I think this was my 205th day of bowhunting for the season, that long, eternal, endless Texas season of bowhunting beyond our wildest dreams, and though I was feeling the pangs of certain hard earned fatigue, I didn’t dislike it, but rather, celebrated it as a gift from God. Sore bones are an indicator that I am living life to the fullest.
I felt tingly, I guess a little like being drunk, rather inebriated on the adventure highs that my beloved hunting lifestyle provides me everytime I head out. You know, the bridsongs, the pungent air, the rustling wind through the leaves and branches, the darting, twittering birds and squirrels and rabbits and stuff. The electric anticipation of the arrival of The Beast! Is there anything more wonderful?
Sunrise has a distinct, intoxicating scent to it as well. Delicious and earthy, wet and dank, tongue jabbingly yummy. Fortifying and stimulating, but with no negative side effects. I close my eyes often and lean back, sucking it all in, sponging it deep into my inner soul. A blanket of natural peace and quiet envelops me. Soul food for the spirit. Spirit food for the soul. Good heroin for the blood.
I had already this season, again, celebrated what can only be described as the ultimate hunts one can hope for in life; sharing very special campfire and backstraps with the heroes of the US Military that have so dearly sacrificed so much for freedom. Along with some very special kids facing painful health trials and tribulations, these hunts and campfires are indescribably inspiring and gratifying on all imaginable levels. Godbless all who give to so many charities for these truly deserving Americans.
But now I was in an old reliable stand-by deerstand, overlooking a stubble foodplot, a Primos Swamp Donkey protein block and some scattered golden kernels in hopes of ambushing an unsuspecting herbivore for yet more venison for the local soup kitchens and homeless shelters. I had recently shipped another bulging pallet of prime venison jerky to the US troops in Afghanistan, so it’s not like I was feeling pressure to kill something, but nonetheless, I hunt to hunt, so every hunt is a spectacle of challenge, intellect, stealth and reasoning predatorship. As always, I was terminally cocked, locked and oh so ready to rock, doc!
A young whitetail forkhorn was the first to careful sneak into my little clearing, and as usual, he was frantic with alertness, looking every which way in between nibbles and bites. Soon a pair of yearling does joined him, and I knew my three little amigo decoys were just what the Dr. Backstrap ordered.
Two obese fox squirrels squared off and fought over some corn, the three deer watching their every move. This distraction is the ultimate diversionary tactic for the bowhunter, and I was hoping a target deer would soon arrive in order to take advantage of my bushytailed smoke and mirrors.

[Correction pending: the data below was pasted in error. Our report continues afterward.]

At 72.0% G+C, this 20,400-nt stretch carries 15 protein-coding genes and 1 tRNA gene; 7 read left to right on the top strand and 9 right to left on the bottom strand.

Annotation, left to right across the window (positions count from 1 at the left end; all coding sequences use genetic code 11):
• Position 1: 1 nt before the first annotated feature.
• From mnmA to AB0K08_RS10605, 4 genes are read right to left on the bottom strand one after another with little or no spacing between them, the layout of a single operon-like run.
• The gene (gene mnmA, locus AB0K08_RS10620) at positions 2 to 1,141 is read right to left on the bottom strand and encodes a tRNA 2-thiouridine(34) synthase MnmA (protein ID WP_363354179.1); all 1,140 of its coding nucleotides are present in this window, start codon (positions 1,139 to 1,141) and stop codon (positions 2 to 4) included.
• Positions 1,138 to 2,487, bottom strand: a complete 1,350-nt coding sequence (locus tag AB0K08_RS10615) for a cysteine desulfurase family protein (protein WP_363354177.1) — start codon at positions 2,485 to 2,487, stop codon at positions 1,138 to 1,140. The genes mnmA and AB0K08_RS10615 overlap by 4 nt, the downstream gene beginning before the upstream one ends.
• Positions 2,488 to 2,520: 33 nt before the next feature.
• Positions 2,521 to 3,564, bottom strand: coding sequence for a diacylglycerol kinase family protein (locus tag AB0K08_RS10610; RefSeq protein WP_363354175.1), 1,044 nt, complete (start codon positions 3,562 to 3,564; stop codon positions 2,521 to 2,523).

But a moment later, a trio of big, fat, mature cactus donkeys sauntered in with an out of the ordinary confidence, no doubt provided by the relaxed critters before me. My body movements mirrored the pace of the incoming does, and in one fell swoop, the biggest old matriarch of the group turned perfectly broadside at about 25 yards, stretched her front leg out, tilted her head slightly away from my position, and literally asked for it.
From within my dark shadowy perch I was able to come to fulldraw without anybody noticing me whatsoever, and my pretty zebra striped arrowed sliced beautifully into that ever loving pumpstation crease for a guaranteed instant death.
Critters exploded every which way, heather tether, hither and yon, and my big heartshot she-deer flipped white belly over teakettle in a cloud of dust only 40 yards out into the field.
I got the whole shebang on SpiritWild video all by my bad self, and turned the camera on my very happy, broadly grinning face to share my jubilation with all who watch our Spirit of the Wild TV show on Outdoor Channel.
I spoke reverently and intensely about the abject joys of my hunting life, the reverence I have for the beasts and the good mother earth that we share, and how we should all purposely seek out new recruits into this phenomenal hunting lifestyle by constantly promoting this ultimate hands-on conservation, environmentally positive, resource stewardship hunting way of life.
I filmed the bloodtrailing, the beautiful Texas terrain, and laid my hands lovingly on the old she-strapper as I once again articulated the perfection of sustain yield wildlife management and the excitement of every hunt. I gushed how this old bowhunter considers every kill, every good arrow, every venison package to be the ultimate trophy everytime.
In that special glow of a Texas sunset, I loaded up my prize, and went through the enjoyable rituals of photographing, gutting, skinning, hosing, hanging and the after hunt clean up that is my life. And what an incredible life it is.
I let the Labradors chew on some special nutritional viscera, organized my gear for the next morning, then had a wonderful meal of scrumptious venison with my gorgeous wife and called it a day. And what a spectacular day it was.